The OGO Blog

Credit Union Pandemic Planning

pandemic plan for credit unions

Credit unions of all asset sizes seem to struggle with pandemic planning. Many Credit unions have policies that refer to pandemic plans or contagious diseases but when asked to see the plan, many have nothing in writing. Currently the World Health Organization has declared the  2019 Novel Coronavirus (2019-nCoV) outbreak a “global health emergency”. If this doesn’t move you to take action by at least reviewing your pandemic plan, then I guess you think the Coronavirus can be cured with limes. Hint: It can't.

In the past, we have had to deal with outbreaks such as H1N1, ebola, measles, and currently widespread influenza. Many credit unions' business continuity planning is focused on threats such as natural disasters and cyber events focusing on business processes and systems. What about the people who maintain the systems and perform the business processes? Most credit unions do nothing about a known outbreak until it becomes more localized and by that time it may be too late. Below are some pre-planning steps that your credit union can take to monitor and help minimize the impact of a pandemic outbreak.

Monitor

Minimize Impact

  • Ensure critical business processes can be completed remotely and have been tested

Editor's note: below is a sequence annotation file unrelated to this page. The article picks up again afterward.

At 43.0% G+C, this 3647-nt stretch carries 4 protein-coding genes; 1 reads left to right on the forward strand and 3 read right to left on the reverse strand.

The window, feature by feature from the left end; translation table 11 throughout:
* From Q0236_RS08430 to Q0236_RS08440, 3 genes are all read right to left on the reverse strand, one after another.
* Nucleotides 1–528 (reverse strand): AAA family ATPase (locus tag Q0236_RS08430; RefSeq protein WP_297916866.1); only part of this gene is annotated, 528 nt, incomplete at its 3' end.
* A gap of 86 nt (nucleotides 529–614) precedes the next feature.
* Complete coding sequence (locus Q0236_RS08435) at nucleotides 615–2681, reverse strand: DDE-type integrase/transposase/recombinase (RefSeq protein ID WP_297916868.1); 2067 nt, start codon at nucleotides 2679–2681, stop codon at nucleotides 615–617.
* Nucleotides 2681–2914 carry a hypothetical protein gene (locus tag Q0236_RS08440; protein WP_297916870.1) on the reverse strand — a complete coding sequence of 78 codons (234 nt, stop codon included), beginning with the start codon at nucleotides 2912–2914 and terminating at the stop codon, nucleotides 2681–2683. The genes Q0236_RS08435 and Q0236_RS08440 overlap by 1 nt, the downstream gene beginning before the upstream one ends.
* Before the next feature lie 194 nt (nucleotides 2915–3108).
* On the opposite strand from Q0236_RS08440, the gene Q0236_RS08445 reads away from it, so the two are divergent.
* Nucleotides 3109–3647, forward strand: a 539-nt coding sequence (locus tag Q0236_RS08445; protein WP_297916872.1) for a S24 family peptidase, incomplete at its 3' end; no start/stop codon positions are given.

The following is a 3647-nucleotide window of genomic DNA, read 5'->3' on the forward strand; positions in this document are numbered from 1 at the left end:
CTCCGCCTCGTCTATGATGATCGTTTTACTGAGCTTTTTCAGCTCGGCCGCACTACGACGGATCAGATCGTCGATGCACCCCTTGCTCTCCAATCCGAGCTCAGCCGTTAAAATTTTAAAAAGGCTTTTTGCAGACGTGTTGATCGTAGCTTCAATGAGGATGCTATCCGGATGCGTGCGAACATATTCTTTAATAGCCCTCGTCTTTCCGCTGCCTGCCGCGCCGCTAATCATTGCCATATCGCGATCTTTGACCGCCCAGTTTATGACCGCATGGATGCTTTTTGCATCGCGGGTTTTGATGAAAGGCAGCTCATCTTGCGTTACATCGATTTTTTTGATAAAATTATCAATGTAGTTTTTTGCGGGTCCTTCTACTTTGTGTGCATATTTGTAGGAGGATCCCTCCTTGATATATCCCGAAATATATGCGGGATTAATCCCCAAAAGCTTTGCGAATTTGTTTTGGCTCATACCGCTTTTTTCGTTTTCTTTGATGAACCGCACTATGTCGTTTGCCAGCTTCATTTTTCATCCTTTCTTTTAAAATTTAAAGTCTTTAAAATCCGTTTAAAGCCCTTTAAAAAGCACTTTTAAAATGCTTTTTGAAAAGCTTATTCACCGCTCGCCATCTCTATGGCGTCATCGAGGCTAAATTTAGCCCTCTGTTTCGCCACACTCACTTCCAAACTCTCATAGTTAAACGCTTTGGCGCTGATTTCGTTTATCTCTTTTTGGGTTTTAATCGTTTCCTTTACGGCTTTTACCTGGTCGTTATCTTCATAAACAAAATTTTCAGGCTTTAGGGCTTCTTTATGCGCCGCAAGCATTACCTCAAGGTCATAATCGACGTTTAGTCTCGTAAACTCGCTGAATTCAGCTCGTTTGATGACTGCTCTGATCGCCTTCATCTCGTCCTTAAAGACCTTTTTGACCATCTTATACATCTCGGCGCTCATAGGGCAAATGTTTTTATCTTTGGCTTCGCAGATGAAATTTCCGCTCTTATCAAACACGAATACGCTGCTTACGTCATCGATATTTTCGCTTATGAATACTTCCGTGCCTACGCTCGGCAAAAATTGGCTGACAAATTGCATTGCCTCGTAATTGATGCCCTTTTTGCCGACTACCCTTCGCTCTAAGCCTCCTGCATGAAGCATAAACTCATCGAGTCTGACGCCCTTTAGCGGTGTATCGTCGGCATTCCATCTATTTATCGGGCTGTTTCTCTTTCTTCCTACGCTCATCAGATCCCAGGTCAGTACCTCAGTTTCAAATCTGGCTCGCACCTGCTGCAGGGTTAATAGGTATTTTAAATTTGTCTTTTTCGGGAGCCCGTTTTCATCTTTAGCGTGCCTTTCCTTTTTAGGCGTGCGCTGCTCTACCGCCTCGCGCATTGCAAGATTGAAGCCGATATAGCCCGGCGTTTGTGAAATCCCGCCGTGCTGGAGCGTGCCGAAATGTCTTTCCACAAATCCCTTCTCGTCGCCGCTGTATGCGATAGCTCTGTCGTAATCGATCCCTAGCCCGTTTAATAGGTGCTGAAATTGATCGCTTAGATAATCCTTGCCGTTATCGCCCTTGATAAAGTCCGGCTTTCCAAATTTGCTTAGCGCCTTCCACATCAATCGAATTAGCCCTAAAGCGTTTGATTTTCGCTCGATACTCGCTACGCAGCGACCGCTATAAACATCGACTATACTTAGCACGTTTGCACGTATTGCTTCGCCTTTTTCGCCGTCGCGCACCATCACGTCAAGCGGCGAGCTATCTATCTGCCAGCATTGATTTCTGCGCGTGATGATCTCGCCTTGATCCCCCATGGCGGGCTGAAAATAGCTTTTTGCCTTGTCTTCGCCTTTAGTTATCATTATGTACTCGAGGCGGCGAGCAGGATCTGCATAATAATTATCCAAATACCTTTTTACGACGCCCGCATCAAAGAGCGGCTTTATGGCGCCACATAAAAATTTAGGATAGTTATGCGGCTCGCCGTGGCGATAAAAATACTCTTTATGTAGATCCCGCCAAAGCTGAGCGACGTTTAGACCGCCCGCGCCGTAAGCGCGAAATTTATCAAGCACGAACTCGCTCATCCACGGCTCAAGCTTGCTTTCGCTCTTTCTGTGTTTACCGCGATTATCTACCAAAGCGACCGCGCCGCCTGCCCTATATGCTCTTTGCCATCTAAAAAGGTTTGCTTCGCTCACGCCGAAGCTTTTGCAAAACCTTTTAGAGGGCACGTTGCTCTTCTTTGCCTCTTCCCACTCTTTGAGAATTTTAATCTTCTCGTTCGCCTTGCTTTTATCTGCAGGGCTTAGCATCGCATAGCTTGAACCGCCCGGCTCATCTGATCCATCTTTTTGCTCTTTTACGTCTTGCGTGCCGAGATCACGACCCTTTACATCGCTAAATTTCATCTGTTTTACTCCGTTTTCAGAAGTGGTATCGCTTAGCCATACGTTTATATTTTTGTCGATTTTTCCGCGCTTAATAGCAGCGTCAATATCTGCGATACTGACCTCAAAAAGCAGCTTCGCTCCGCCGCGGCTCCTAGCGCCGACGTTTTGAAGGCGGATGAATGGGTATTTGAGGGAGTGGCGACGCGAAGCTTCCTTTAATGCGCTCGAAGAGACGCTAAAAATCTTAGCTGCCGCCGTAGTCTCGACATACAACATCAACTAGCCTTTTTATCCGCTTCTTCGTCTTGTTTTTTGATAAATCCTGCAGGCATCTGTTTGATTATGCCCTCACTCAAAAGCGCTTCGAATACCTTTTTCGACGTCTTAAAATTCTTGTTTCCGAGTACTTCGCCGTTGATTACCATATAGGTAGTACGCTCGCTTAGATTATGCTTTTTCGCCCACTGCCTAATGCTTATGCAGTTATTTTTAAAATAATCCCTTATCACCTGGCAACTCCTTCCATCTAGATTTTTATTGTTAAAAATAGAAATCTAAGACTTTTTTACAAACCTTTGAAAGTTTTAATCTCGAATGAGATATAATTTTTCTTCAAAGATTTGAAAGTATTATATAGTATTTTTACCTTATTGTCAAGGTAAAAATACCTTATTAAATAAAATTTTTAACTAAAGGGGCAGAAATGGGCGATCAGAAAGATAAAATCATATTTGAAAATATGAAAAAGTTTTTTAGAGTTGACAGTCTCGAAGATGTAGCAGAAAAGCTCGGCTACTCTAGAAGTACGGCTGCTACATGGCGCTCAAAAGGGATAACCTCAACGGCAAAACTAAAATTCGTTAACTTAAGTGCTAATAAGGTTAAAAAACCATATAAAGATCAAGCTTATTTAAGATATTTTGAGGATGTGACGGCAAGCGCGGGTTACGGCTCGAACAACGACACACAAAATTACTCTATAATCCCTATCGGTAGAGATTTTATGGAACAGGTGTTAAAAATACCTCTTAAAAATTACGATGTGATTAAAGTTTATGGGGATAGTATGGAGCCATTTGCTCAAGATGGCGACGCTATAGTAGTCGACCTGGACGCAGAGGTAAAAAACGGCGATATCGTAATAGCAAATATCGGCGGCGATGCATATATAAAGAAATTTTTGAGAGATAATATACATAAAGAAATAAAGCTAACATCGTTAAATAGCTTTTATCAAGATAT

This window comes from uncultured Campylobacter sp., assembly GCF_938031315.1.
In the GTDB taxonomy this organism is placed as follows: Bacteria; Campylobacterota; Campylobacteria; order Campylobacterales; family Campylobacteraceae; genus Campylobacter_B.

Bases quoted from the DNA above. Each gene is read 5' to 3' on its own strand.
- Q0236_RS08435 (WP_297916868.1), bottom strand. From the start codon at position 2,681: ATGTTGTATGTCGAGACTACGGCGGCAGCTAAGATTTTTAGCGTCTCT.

• Remote work capability for persons completing the critical business processes
  • Cross-train staff in each department to ensure business interruption will be limited or nonexistent
  • Plan for extended employee absences
  • Remind staff of proper hygiene (hand washing, cough and sneeze into elbow, etc)
  • Verify 3rd party vendors have a plan (you may be counting on them to step in and help with your business processes)
  • Direct members to use other services to complete their banking needs. Sponsor flu shots and while advertising the flu shots encourage members to sign up for online banking. This can help them to avoid contact with possible sick members at branches.

These ideas are by no means all that needs to be done but can be used to get the process started. The ideas above can be used for the annual influenza outbreaks also.

Benjamin Franklin supposedly once said, “If you fail to plan, you are planning to fail.”

Want to learn more about business continuity? Check out this related blog content:

Don’t Miss These Issues in Your Credit Union Business Continuity Plan!

What Disasters Should Your Credit Union Prepare for in Its Credit Union Disaster Recovery Plan?

What Does a Credit Union Business Continuity Plan (BCP) Cost?

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